The MSME sector will have to bear the brunt of the biggest impact as COVID-19 rips across people and the economy – my authored piece in Business World
The MSME sector will have to bear the brunt of the biggest impact as COVID-19 rips across people and the economy writes Atul Raja, Executive Vice President- Global Marketing, Wadhwani Foundation.
The Micro, Small and Medium Enterprises (MSME) sector is often described as the backbone of the Indian economy employing ~120 million and responsible for ~45% of exports. About 20% of the MSMEs are based in rural areas and despite the odds and lack of adequate economic and technical support, the MSME sector has shown a consistent growth of over 10%. COVID-19 could break the MSME backbone given that the manufacturing of textiles, furniture, electronic components, hotel services, etc., has come to a grinding halt. The pandemic, with no end in sight at the moment, could threaten 40% of total GDP that is generated by the MSME sector. If anything can propel the Indian economy to its target of $5 trillion by 2025, it is the MSMEs. The nation cannot afford a catastrophic breakdown in the MSME sector and must act with urgency.
The government has been quick to respond with measures to ensure that payments to MSMEs do not remain frozen during the lockdown. For example, it asked the NHAI to release payments for contractor bills to the tune of Rs 25,000 crores. Public sector companies have also been instructed to settle vendor bills without procedural delay. This, of course, partly takes care of wages but does nothing to revive demand or put the MSME workforce back into production.
So far the RBI has instructed banks to allow a moratorium on term loans, deferred interest payment on working capital and public sector banks have extended emergency credit lines of up to Rs 50 lakhs (or 10% of existing working capital limits) under the IND-MSE COVID Emergency Loan with a tenure of 60 months and zero processing fee. An IND COVID Emergency Salary Loan can be availed equivalent of 20 times the latest gross monthly salary with a cap of Rs 2 lakhs. SIDB has announced concessional rates for loans that will be issued in 48 hours with minimal paperwork for those providing emergency products and services related to the battle against COVID-19. In addition, the GoI has allowed MSMEs to delay payment of GST until June 2020 without penalty. One supposes that bill discounting on various platforms will also be enabled and power and water bills will be deferred along with property tax payment.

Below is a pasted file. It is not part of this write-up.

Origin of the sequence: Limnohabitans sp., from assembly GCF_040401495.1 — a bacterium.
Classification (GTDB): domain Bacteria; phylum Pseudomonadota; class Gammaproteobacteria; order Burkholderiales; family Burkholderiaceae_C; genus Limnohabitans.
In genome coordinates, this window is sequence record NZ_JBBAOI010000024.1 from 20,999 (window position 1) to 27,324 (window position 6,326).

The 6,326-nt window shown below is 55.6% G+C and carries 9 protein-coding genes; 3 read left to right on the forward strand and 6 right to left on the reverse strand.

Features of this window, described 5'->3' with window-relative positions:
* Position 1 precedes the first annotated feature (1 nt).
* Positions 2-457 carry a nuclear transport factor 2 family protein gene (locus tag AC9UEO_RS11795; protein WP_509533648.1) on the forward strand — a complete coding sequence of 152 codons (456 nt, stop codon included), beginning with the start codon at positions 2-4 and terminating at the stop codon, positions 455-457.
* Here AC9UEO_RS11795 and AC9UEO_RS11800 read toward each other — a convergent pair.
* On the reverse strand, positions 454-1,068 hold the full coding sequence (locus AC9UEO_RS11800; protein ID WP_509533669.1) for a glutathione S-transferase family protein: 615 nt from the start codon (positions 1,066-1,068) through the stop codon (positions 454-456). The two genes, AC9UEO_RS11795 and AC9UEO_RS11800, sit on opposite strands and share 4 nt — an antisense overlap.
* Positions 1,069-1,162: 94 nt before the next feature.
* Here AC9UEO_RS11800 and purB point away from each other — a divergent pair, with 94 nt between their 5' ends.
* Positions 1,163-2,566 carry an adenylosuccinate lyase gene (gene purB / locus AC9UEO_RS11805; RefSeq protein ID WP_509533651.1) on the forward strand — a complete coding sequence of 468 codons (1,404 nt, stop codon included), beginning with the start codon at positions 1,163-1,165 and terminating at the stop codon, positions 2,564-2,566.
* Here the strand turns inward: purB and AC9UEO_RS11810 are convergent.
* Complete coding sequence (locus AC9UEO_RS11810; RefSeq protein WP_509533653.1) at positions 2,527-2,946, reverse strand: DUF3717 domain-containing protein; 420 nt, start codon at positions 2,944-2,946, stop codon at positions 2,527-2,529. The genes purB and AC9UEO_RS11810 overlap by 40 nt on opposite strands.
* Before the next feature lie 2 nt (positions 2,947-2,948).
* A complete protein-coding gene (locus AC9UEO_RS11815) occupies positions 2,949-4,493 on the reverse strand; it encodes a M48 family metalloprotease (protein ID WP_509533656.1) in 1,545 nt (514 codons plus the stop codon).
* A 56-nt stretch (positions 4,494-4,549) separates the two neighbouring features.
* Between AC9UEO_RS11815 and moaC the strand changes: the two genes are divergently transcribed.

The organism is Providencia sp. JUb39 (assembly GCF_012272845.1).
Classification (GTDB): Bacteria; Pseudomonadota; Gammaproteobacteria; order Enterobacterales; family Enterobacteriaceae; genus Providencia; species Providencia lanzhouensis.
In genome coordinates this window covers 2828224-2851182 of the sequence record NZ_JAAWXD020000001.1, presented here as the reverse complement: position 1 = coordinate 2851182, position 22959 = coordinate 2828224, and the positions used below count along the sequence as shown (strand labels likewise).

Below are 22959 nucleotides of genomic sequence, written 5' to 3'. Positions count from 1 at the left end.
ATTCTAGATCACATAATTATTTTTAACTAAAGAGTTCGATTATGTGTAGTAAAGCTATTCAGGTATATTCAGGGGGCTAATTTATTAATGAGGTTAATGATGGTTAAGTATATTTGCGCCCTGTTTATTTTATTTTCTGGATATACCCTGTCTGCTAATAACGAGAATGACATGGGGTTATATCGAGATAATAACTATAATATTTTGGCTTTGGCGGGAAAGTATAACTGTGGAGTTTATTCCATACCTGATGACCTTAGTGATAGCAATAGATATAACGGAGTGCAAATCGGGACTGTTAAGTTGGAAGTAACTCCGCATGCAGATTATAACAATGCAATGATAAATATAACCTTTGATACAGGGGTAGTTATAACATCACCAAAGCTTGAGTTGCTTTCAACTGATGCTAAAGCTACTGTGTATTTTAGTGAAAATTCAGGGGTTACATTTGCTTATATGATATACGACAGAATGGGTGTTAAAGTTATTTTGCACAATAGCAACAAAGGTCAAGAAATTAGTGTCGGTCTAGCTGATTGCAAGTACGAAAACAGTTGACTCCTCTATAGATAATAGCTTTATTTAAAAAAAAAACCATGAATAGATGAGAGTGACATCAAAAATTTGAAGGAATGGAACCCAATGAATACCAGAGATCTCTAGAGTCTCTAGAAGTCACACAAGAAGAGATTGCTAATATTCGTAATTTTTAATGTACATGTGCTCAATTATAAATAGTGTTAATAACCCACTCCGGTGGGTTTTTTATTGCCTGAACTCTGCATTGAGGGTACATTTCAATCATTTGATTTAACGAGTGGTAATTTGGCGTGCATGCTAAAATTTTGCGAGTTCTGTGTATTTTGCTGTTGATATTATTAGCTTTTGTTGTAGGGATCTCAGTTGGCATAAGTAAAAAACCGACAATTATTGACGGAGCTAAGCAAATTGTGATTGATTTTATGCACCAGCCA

One of the reasonably fast measures the government can take is to launch an intelligent mobile app that allows MSMEs to upload the required documents to access credit lines, tax breaks and loans. The app should use Robotic Process Automation (RPA) at the back end to read the documents, run the extracted data past an AI engine to match it with various databases, use the data to complete forms and directly approve loans/ relief measures and release payments into the accounts of the MSME practically overnight. The goal should be to minimize paperwork, the dependence on application scrutiny by human teams that can cause damaging delay, eliminate the need to access bank and government websites to avail the financial assistance using desktops, and deliver funds using zero-touch online processes.
Given the number of jobs endangered in the MSME sector, the priority should be to bring them back on stream as quickly as possible by (this must have equal priority as making funds available to MSMEs):
-Boosting healthcare facilities around zones that have significant MSME activity
-Ramping up education around social distancing, healthcare tips and awareness using online videos distributed over mobiles
-Creating, implementing and supervising back-to-production protocols and processes
-Setting up MSME-specific COVID-19 service desks that use chatbots and are available online as well as over IVR to provide information related to the pandemic and the fiscal assistance they can avail of (basically, zero-manpower call centers)
Also, it is extremely important to set up a MSME-COVID Response Task Force. This should have industry, government and banking representation. The remit of the task force should be two-fold: First, draw up plans that bring MSMEs to a back-to-production mode; second, create a blueprint for action once the virus is brought under control and market demand returns to normal levels. Many MSMEs will not have access to capital and labor required to get back to 100% production levels for quite some time. Can innovative pathways be created such as investments into their businesses from existing buyers or an industry consortium? Can a technology-driven, scalable, centralized Human Resource service, that works to revive the MSME labor force, be provided? These services can be made available online/ over mobile using remote collaboration technology in a bid to hasten the return to normalcy.
The MSME sector will have to bear the brunt of the biggest impact as COVID-19 rips across people and the economy. In this extra-ordinary circumstance, a variety of aid packages and technology-driven low-cost functional assistance can be the mitigating factor between MSMEs and full impact of COVID-19.